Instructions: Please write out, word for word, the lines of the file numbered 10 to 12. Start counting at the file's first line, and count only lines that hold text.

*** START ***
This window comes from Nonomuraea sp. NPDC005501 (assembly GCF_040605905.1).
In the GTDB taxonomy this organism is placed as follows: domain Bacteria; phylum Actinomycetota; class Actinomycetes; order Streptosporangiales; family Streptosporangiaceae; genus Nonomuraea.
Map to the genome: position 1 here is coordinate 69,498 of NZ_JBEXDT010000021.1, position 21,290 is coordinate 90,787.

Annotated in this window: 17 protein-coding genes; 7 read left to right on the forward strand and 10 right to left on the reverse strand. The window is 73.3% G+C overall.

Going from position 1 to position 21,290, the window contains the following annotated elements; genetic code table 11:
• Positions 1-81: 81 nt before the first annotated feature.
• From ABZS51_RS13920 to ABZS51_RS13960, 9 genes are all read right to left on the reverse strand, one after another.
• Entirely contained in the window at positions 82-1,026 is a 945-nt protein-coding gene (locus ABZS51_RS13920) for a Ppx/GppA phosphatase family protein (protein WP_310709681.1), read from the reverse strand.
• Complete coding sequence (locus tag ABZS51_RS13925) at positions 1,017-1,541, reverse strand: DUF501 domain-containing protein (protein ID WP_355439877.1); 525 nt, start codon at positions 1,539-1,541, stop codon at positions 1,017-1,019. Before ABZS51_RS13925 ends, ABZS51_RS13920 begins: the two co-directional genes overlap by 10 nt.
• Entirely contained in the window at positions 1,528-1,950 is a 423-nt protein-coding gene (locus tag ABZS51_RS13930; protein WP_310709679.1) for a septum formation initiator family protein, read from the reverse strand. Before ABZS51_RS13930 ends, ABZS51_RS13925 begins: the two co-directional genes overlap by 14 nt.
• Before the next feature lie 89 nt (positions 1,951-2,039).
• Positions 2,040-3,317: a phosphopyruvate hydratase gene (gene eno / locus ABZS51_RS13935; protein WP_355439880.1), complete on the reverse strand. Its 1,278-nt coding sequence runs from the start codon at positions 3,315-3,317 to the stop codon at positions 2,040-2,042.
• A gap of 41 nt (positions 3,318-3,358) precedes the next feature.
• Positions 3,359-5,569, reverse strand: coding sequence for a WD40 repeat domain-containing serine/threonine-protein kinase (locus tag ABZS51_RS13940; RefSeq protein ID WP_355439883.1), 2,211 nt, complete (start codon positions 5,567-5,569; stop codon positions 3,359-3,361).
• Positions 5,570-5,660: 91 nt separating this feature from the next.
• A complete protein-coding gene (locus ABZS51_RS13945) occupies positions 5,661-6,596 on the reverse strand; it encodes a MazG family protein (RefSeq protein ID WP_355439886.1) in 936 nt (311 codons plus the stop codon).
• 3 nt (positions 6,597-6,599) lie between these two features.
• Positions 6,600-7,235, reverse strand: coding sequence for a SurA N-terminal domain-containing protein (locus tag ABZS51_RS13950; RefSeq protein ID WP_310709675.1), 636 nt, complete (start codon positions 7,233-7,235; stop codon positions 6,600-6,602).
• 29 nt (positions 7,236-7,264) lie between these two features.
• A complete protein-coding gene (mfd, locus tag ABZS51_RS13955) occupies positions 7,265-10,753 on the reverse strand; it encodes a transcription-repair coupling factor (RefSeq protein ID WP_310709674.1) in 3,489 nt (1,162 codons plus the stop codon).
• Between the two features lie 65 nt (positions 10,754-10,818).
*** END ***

• Entirely contained in the window at positions 1,528-1,950 is a 423-nt protein-coding gene (locus tag ABZS51_RS13930; protein WP_310709679.1) for a septum formation initiator family protein, read from the reverse strand. Before ABZS51_RS13930 ends, ABZS51_RS13925 begins: the two co-directional genes overlap by 14 nt.
• Before the next feature lie 89 nt (positions 1,951-2,039).
• Positions 2,040-3,317: a phosphopyruvate hydratase gene (gene eno / locus ABZS51_RS13935; protein WP_355439880.1), complete on the reverse strand. Its 1,278-nt coding sequence runs from the start codon at positions 3,315-3,317 to the stop codon at positions 2,040-2,042.